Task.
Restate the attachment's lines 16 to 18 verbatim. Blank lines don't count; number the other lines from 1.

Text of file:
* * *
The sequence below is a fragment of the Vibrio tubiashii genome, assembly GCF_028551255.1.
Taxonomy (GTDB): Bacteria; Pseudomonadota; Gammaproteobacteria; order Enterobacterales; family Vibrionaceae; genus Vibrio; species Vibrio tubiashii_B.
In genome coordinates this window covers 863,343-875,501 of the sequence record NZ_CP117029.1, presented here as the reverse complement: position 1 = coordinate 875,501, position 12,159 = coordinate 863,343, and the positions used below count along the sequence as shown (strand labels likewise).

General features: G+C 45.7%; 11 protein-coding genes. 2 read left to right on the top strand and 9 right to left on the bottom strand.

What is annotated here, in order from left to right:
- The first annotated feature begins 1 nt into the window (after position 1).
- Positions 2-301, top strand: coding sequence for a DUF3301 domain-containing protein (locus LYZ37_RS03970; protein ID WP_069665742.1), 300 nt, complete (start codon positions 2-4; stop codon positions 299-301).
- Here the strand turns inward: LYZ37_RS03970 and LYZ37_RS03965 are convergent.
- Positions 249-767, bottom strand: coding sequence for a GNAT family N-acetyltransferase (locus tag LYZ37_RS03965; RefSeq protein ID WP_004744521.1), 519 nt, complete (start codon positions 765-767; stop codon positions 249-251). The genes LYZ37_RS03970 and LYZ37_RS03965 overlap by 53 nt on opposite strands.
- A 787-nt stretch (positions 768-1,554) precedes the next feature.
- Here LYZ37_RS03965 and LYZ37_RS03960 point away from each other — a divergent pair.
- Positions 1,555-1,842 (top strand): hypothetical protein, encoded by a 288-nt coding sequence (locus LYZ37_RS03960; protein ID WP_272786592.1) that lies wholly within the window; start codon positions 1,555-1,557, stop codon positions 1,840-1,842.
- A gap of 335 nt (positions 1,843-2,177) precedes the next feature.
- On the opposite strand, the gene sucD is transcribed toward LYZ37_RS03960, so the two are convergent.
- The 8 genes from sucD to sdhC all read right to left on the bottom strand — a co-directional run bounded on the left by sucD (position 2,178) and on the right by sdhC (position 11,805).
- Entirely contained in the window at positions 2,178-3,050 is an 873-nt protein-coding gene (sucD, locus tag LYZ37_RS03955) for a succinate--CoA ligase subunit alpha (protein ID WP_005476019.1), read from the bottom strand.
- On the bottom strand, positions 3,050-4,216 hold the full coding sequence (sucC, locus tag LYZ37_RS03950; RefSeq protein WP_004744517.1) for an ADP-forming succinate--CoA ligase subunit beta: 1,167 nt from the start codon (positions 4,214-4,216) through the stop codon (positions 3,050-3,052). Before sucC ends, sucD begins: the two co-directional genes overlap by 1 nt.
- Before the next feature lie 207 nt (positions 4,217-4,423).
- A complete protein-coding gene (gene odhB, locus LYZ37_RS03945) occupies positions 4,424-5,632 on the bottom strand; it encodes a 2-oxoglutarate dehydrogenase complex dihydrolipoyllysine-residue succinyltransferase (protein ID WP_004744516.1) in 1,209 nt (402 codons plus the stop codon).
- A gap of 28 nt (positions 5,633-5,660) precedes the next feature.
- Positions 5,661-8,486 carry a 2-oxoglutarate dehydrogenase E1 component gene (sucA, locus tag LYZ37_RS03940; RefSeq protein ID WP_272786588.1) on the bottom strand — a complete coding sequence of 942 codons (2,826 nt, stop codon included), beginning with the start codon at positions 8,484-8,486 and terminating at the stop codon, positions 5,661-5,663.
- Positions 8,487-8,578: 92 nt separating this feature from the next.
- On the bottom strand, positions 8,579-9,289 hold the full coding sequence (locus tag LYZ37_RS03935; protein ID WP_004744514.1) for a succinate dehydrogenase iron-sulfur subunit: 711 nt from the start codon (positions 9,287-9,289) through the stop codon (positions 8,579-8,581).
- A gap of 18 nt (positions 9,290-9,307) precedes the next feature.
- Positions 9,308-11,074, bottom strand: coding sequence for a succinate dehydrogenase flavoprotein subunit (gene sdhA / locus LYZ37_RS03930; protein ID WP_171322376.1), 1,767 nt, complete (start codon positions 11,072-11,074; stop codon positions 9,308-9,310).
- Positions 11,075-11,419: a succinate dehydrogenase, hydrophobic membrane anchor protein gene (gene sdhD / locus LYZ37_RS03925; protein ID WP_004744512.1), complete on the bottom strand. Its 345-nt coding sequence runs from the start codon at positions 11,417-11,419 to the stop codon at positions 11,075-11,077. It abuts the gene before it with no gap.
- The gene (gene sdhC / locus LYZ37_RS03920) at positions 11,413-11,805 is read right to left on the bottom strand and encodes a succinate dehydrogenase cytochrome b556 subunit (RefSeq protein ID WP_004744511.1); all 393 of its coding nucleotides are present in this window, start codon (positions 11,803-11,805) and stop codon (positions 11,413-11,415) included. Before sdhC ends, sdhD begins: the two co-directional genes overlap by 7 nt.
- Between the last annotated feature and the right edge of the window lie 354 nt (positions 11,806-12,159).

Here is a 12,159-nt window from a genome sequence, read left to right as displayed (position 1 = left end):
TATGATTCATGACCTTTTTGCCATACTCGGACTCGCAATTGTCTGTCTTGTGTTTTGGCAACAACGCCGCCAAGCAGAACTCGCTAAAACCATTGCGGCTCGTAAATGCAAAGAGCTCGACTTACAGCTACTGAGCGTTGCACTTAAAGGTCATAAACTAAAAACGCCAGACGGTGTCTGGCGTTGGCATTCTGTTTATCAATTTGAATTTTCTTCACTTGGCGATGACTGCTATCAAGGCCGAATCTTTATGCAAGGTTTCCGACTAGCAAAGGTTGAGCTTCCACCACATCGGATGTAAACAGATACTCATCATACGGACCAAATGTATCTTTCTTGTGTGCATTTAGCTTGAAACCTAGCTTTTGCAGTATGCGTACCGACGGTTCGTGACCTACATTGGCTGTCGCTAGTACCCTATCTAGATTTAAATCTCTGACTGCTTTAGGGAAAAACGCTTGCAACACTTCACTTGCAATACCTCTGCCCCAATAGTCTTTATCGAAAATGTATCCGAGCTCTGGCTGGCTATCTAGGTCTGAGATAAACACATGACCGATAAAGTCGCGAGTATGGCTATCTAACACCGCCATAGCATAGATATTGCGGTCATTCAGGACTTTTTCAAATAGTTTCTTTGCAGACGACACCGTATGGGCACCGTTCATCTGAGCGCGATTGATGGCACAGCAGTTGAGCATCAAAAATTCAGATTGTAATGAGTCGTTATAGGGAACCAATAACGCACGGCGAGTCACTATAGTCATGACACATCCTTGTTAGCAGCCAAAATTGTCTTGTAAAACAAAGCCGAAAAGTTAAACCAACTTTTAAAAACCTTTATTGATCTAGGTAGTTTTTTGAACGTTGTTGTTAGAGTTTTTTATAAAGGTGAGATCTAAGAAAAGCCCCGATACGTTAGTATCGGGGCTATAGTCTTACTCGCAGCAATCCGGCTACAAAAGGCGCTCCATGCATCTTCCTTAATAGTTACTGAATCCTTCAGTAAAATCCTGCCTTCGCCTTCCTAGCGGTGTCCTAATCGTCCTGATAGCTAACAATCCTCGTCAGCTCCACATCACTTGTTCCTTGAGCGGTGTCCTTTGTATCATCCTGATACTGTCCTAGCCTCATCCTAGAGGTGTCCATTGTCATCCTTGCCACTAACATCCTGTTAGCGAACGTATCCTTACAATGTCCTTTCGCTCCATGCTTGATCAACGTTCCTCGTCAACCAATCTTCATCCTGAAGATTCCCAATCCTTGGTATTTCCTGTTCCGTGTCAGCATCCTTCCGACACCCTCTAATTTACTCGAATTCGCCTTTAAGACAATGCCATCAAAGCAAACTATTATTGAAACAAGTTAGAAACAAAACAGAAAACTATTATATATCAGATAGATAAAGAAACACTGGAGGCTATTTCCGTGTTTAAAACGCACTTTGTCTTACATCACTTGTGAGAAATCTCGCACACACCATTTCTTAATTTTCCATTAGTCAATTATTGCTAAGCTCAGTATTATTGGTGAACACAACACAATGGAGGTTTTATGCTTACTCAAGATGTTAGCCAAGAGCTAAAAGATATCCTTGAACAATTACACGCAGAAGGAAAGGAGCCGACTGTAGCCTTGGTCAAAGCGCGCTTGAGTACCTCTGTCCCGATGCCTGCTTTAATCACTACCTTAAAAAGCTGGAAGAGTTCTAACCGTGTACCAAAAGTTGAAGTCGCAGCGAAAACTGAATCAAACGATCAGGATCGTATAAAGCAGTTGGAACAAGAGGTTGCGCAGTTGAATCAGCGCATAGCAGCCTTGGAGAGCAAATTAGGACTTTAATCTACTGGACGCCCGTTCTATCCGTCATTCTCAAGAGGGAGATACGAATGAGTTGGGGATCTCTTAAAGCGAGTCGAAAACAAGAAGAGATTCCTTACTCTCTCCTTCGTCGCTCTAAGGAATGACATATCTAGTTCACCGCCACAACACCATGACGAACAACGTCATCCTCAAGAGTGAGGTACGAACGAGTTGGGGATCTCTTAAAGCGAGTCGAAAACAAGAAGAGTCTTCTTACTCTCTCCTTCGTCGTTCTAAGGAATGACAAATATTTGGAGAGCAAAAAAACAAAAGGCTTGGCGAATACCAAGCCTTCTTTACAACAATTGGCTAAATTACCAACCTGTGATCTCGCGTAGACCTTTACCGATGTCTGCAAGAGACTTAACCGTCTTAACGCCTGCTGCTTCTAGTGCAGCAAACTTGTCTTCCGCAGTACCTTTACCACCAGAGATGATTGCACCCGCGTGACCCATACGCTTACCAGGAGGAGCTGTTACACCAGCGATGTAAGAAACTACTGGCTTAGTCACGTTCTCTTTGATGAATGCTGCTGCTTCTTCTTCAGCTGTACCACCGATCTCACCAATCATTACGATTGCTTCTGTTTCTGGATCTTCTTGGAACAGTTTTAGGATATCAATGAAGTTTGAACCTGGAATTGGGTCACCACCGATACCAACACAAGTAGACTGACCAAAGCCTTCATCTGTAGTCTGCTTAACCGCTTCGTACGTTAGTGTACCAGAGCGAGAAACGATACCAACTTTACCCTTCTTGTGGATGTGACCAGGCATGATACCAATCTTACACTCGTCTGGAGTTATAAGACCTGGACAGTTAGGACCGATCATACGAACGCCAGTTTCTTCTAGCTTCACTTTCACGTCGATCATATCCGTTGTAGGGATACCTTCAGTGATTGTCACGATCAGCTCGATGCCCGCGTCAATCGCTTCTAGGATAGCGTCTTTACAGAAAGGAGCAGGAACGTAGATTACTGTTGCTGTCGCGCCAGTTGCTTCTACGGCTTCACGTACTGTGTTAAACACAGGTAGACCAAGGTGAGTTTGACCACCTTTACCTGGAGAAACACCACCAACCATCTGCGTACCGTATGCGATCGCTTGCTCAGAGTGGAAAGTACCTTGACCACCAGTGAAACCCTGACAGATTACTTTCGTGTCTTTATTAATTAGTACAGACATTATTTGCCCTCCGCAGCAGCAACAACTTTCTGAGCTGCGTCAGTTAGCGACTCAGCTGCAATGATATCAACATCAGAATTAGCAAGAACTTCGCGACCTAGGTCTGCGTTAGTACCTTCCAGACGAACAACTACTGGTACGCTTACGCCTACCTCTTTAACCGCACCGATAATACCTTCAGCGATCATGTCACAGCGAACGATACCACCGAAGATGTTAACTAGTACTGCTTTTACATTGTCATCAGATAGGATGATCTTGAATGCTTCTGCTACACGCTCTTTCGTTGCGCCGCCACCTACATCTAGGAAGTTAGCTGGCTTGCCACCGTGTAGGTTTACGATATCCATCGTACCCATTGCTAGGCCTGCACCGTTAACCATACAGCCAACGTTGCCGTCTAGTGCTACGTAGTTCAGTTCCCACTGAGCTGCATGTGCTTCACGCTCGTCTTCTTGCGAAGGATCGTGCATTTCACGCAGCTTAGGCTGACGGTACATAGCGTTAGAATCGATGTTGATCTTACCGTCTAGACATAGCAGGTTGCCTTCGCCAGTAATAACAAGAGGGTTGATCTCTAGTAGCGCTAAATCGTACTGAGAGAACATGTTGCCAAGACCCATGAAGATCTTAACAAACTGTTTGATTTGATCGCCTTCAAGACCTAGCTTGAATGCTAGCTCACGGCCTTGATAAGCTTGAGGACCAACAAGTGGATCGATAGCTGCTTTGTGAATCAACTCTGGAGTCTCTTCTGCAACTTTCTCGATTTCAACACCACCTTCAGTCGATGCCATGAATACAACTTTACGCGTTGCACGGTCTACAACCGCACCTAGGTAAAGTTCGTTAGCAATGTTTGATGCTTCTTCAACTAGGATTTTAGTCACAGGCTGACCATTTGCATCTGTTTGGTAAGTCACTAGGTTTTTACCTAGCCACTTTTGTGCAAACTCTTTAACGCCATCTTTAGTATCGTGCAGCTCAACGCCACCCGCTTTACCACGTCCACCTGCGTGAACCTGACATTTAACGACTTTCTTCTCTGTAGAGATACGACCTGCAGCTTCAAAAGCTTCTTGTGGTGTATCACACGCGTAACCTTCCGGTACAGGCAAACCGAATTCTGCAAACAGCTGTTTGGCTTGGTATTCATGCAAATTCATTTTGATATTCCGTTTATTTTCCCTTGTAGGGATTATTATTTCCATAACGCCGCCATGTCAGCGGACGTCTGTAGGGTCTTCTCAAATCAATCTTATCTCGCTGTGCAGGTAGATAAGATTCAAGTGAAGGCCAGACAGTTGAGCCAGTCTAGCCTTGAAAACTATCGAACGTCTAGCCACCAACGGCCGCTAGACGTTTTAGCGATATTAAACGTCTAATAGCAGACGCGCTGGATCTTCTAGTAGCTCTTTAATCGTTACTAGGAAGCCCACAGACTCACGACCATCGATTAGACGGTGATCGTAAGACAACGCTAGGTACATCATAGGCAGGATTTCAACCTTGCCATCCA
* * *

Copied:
- Entirely contained in the window at positions 2,178-3,050 is an 873-nt protein-coding gene (sucD, locus tag LYZ37_RS03955) for a succinate--CoA ligase subunit alpha (protein ID WP_005476019.1), read from the bottom strand.
- On the bottom strand, positions 3,050-4,216 hold the full coding sequence (sucC, locus tag LYZ37_RS03950; RefSeq protein WP_004744517.1) for an ADP-forming succinate--CoA ligase subunit beta: 1,167 nt from the start codon (positions 4,214-4,216) through the stop codon (positions 3,050-3,052). Before sucC ends, sucD begins: the two co-directional genes overlap by 1 nt.
- Before the next feature lie 207 nt (positions 4,217-4,423).